Making patterns for printing with hot glue and cardboard is a time honored way to play. But how do you get the hot glue uniformly smooth for the best printing? What’s the no fumble way to use them when printing? How can you stamp a good impression in an art journal using regular acrylic paint (and this used to frustrate me so much until I found a solution)?
All these secrets are revealed in the video below. Okay, secrets may be a bit dramatic but they are the tips and tricks that I learned while playing with the Gel Press plate.
Watch Tips and tricks for how to make hot glue pattern making stamps on YouTube.
You’ll need a hot glue gun, extra glue sticks, cardboard, a non stick surface, and caps, lids or little things like the mini dental floss you get when visiting the dentist. (I get the super cheap thin non stick mats from Amazon and they are around a $1 per mat.)
When I stamp with homemade hot glue pattern stamps and acrylic paint directly onto paper, the image is spotty at best. The paint had to be loaded on it, and then only some of it transferred. Lots of wasted paint, disappointment and frustration.
But if I stamp onto a Gel Press plate, then quickly take the print of it, I get a whole lot of the pattern and detail. All the wonderful color mixtures here, all loaded up on the stamp while making a traditional gel print, transferred directly onto the art journal page.
All those wibbly wobbly circles in my journal make me so happy and the big trick for doing this is to have the paper or art journal right next to you and ready, since the paint is so thin it will dry very quickly.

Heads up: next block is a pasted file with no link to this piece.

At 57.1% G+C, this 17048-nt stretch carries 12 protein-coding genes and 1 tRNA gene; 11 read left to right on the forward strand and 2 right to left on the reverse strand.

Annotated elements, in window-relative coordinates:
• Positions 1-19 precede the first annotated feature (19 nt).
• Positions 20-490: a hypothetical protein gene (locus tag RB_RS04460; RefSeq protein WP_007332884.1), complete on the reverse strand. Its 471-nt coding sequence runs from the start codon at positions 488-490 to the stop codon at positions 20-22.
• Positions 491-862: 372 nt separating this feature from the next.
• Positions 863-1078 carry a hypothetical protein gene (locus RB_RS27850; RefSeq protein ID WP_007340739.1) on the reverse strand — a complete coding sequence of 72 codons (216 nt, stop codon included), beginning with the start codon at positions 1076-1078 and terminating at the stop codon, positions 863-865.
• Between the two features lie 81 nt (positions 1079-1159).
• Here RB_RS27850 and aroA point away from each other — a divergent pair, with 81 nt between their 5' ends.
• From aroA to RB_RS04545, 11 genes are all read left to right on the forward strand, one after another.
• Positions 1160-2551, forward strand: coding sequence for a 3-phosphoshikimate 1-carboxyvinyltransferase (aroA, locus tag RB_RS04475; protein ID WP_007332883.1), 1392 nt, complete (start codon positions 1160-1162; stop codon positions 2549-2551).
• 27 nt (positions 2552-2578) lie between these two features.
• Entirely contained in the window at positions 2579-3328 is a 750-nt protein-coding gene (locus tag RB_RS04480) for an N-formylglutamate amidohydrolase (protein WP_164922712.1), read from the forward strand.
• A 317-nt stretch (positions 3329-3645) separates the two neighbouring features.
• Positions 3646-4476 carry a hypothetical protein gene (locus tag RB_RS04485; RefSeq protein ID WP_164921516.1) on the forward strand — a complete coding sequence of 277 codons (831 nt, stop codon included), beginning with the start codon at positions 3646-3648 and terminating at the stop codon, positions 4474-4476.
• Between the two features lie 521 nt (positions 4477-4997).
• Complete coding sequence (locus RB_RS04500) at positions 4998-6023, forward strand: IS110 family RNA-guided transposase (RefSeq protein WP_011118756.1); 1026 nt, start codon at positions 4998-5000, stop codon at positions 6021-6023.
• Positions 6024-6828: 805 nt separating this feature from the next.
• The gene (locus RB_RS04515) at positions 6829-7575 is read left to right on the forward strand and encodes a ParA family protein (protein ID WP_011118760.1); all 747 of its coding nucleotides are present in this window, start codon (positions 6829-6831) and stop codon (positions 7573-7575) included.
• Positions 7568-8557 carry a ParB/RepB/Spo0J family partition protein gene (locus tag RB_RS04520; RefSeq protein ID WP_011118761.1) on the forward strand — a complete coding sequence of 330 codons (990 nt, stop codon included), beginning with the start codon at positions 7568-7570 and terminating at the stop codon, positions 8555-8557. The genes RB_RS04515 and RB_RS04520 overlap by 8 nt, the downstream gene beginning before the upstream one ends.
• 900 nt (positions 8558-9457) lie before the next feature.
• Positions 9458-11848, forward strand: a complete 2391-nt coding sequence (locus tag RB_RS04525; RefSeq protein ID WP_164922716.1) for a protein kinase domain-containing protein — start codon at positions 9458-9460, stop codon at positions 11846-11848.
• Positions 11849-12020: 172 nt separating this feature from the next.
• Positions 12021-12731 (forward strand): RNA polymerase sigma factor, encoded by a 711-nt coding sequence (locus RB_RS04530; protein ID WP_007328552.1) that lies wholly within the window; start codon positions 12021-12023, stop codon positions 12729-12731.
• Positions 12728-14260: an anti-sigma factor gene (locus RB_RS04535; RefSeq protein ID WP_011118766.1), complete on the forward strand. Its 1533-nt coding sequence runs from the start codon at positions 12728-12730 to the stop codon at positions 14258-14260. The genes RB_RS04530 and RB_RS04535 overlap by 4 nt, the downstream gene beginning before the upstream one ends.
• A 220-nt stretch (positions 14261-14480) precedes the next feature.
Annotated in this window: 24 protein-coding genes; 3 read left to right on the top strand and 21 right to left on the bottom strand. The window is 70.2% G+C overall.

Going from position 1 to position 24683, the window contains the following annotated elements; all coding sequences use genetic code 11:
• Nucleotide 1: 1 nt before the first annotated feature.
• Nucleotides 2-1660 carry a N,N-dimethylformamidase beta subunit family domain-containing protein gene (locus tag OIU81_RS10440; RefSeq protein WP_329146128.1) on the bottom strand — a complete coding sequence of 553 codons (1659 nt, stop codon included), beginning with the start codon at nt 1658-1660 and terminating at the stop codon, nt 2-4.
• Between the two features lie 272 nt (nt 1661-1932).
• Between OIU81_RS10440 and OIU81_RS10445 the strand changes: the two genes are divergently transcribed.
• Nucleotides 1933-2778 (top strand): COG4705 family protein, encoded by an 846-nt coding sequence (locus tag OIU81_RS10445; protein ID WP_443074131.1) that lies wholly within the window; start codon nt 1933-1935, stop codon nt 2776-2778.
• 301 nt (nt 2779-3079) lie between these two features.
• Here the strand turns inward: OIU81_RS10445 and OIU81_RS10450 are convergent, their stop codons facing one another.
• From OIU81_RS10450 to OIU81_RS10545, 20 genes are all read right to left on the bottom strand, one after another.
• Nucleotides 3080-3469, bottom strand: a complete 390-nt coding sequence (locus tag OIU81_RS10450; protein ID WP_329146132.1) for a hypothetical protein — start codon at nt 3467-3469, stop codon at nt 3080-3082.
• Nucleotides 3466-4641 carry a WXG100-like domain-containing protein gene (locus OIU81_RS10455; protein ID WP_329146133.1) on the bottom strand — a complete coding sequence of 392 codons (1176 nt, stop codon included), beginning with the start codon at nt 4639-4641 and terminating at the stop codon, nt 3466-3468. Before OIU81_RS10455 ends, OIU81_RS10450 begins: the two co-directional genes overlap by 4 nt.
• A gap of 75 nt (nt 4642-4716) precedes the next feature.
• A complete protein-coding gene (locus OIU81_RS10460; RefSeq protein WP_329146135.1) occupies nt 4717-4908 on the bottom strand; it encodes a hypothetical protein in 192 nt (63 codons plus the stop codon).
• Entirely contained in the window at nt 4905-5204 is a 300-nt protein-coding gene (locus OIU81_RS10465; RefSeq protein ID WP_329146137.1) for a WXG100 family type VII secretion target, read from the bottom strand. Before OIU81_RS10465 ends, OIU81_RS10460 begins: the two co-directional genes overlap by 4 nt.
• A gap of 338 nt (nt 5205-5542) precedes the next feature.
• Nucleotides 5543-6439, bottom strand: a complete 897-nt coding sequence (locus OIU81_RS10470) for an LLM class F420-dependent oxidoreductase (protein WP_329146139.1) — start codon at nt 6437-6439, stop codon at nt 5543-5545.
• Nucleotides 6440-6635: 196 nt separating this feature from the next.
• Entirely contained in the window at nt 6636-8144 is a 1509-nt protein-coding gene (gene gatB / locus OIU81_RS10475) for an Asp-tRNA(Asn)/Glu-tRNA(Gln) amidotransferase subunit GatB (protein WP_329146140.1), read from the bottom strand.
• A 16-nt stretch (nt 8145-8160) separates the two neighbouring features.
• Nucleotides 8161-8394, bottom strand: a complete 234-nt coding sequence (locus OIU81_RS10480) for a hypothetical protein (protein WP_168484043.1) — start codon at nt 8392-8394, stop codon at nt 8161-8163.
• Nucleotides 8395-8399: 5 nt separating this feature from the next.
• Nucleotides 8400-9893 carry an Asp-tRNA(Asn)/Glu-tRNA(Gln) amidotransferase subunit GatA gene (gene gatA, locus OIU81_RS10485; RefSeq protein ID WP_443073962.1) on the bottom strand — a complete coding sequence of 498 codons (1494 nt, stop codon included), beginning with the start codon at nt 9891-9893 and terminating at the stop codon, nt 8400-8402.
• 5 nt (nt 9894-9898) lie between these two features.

I was so excited about this big circles stamp, I totally forgot to play with the single circle I made in the video! OOPS! Twist my arm…guess that means I need to go and make some more prints!
Curious to know more about gel printing? I’ve got a step by step video and downloadable guide to get you started.
I hate hot glue for a bunch of reasons, would this work with some other glue? Like a thicker white glue (Elmers) or a squeeze bottle of acrylic medium or something else?! I think leaving the cardboard/glue face up and putting the craft sheet on top so there’s less weight… or maybe the self-leveling will happen by itself? Maybe I shouldn’t be asking and just get my ass to my art table instead 🙂
I say give it a try and see what happens SusanJane! I used hot glue because there is not a long wait time to play…and I’m impatient lol
Great information on making stencils and hot glue. If you pull the stencil off the kraft mat before it is cool and you get a rough glue area, you can melt that area with the tip of the hot glue gun and smooth it out a little. Or add more glue and restick it to cool.
I love the results you get – such lovely prints! I’ll have to give it a try.
Thanks for the tutorial. And also thank you for the written instruction. So I can take a fast look when I forgot about something.
I tried it right away. Thanks for your great inspirations and confidence boosts.
And THIS is why you’re the best teacher.
I LOVE watching your video’s Carolyn. You make everything so fun and new. I never would have thought of this one, glue gun and cardboard!!! I just have to get me one of those gel plates. The only thing is they are rather expensive where I live, so I will have to add that to my birthday or Christmas list 🙂
Thank you so very much for sharing all your fun technique! I am definitely a big fan of yours !
I’m new at this and love your help
I love your idea for the cardboard hot glue stamps and can’t wait to give them a try! I am just starting to do gelli printing but am already totally addicted to it-there’s something so calming about it. That you for all the great ideas.